A Vincentian View: “Speaking the Same Language”
For the past few weeks, I have had the pleasure of preaching retreats in Ireland and England. I also had the opportunity to give some conferences in Paris. All these talks were for our Sisters, the Daughters of Charity.
From the beginning, I knew that with all these groups, we would be speaking the same language: English. My American accent did not notably hinder the Sisters from understanding me. And I heard the particular flavor which some of them offered to our common tongue with the brogues of Southern as well as Northern Ireland and with the sounds of Great Britain as captured in the Daughters from England, Scotland and Wales. It was a pleasure to hear the different flavor which people brought to our English. In Paris, many of my Sisters were from Africa, and thus they brought their soundings of a common tongue from Ghana, Nigeria, Kenya, and Eritrea. In other contexts, India and the Philippines were heard from.
With little extra attention, we grasped each other’s points readily as well as willingly. The “little extra attention” provided more of a blessing than a challenge. It uplifts each of us when another gives us his/her focused heed. The beauty of each language lifted the heart as well as the ear.
What also became clear quickly is that we shared another common language: that of the Vincentian Family. Many, many times I sat with a Sister and we spoke about her ministry with those who were poor. The blind, deaf, elderly, homeless, hungry, orphans, refugees, immigrants, and those with special needs—as well as many other of the marginalized—repeatedly held pride of place in our conversations. These good women spoke of their desire to live with the poor and to serve them in the most basic of matters. They wanted to do so in institutions and in their homes, and they wanted to do it together as a community of faith.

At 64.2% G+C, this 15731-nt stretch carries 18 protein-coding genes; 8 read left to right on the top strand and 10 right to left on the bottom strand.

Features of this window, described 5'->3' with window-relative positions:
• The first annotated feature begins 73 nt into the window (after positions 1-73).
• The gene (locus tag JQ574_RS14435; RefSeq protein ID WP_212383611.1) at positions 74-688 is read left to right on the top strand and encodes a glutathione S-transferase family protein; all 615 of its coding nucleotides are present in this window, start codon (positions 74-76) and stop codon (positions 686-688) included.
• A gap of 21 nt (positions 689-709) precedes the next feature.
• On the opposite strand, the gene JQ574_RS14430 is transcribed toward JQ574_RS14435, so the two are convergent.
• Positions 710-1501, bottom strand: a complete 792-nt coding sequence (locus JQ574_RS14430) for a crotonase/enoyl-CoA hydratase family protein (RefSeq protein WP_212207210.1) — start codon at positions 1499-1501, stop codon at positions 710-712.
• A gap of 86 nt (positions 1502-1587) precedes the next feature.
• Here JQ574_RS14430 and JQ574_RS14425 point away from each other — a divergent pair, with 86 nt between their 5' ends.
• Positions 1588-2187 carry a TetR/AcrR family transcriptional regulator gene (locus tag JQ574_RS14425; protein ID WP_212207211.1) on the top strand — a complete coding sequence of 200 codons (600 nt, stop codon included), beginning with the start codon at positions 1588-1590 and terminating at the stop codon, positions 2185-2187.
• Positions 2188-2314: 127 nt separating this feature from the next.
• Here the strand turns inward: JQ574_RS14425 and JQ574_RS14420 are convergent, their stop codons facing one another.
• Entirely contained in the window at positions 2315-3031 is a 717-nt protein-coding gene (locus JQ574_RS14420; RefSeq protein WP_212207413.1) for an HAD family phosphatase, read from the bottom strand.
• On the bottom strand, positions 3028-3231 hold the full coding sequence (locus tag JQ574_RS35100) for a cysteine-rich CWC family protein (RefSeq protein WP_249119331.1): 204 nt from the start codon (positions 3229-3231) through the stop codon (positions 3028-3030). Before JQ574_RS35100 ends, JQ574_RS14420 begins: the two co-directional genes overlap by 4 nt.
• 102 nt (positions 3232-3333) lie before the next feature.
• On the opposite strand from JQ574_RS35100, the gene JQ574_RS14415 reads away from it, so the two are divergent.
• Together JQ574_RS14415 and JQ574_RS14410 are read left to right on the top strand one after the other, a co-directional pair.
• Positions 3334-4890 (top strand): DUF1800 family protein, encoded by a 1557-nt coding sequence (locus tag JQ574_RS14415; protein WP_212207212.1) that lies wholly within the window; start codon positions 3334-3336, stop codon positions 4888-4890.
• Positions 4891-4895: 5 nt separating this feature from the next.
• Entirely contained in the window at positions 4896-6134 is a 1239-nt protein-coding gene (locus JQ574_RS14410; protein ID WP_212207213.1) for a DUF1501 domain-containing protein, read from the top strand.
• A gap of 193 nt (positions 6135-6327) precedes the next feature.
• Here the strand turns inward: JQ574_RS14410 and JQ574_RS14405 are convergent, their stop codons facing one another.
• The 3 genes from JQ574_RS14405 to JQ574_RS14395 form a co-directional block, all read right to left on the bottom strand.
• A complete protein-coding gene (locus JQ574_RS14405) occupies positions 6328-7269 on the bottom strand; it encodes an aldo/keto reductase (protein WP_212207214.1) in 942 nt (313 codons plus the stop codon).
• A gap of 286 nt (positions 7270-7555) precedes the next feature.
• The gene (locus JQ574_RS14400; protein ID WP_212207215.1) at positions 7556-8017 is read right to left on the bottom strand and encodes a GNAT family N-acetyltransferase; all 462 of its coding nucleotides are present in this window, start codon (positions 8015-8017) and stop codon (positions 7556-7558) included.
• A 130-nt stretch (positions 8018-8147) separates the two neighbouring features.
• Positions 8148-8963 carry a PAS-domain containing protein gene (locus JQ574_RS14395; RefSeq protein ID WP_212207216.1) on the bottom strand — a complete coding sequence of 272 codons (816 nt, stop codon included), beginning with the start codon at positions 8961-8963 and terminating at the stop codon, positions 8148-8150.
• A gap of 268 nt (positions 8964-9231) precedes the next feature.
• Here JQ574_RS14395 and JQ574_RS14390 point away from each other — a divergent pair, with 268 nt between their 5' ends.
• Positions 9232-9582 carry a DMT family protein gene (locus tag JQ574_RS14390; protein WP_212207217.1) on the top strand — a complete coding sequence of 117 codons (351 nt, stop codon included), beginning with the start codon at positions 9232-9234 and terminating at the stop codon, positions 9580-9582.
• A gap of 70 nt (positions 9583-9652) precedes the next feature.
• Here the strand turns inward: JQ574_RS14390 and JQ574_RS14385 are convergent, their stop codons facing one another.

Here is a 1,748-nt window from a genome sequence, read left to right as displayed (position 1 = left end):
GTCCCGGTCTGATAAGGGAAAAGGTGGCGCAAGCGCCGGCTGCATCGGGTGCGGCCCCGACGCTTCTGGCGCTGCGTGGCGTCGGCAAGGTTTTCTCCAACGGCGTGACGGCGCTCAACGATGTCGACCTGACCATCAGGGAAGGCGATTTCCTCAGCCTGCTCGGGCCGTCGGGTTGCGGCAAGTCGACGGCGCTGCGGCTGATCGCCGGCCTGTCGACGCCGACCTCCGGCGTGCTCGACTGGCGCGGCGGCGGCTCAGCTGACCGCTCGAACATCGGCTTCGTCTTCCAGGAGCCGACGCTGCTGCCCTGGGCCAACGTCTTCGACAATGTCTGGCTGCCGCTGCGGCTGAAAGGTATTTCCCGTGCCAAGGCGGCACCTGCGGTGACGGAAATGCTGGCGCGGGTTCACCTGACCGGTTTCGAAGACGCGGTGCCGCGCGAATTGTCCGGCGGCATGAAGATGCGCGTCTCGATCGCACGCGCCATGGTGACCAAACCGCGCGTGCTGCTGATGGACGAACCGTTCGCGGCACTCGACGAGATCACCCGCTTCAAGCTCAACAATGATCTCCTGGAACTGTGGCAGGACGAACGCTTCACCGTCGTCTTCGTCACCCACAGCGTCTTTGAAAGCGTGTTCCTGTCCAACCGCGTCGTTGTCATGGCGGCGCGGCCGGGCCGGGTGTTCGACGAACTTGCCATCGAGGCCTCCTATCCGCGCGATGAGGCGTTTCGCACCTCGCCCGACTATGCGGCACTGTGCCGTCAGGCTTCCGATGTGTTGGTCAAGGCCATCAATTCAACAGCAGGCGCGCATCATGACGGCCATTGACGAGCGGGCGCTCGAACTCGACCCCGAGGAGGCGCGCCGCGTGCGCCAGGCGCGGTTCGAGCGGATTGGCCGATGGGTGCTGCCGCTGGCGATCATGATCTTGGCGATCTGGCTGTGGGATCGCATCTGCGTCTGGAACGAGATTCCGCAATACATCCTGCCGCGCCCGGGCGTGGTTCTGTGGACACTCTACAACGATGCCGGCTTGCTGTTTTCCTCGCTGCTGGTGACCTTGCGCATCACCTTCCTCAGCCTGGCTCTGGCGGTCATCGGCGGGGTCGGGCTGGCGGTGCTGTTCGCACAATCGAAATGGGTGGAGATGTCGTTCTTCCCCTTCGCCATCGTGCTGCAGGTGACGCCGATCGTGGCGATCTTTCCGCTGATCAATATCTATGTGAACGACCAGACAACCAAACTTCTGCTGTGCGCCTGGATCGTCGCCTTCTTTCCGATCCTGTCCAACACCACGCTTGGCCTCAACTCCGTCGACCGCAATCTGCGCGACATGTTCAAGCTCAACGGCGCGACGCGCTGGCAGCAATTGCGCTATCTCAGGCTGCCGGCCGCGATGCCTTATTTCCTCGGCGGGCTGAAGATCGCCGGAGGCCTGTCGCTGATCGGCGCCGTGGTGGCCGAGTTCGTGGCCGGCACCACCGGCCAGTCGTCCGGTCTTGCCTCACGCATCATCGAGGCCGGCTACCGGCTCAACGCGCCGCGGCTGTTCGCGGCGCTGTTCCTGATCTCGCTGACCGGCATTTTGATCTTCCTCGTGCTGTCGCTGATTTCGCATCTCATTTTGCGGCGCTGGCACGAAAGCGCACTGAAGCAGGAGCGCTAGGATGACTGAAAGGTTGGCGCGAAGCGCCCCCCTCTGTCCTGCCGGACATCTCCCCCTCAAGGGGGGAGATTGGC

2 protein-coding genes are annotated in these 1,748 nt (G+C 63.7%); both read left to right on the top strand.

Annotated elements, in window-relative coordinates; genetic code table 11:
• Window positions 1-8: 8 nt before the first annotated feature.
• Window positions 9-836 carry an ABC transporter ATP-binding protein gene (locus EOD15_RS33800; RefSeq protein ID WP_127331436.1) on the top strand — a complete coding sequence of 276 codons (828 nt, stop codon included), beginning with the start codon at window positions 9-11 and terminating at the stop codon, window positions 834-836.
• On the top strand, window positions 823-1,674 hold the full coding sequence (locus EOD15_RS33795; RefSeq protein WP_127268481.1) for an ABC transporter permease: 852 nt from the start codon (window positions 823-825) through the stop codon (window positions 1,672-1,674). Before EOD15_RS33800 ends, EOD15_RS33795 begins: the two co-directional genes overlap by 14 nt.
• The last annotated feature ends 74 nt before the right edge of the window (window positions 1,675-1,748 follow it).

With these Sisters, I discussed bible passages which spoke to all of us regarding the particular focus of the Gospel upon the least of God’s children. Matthew 25 came up repeatedly as did the Good Samaritan and many other passages. Time and again, the Spirit led us to the same stories and symbols, the same parables and preaching, the same examples and experiences. Pope Francis often received frequent attention.
Conversations around our founders were no different. The words of Vincent and Louise to those first members of the Vincentian Family still speak truly to the heirs of their spirit and charism. The encouragement and guidance for serving the needs of the 17th Century poor of France find easy application across our world of the 21st Century.
Hopes and plans for lifting up our “lords and masters” came to rest on sympathetic and optimistic ears.
Yes, we spoke the same language, but it was not just English. The words and actions which characterize our ministries find easy translation across all languages and countries within the Vincentian Family. Our common language reaches beyond the ones which we learned from our parents, and it unites us in service and support. We understand each other.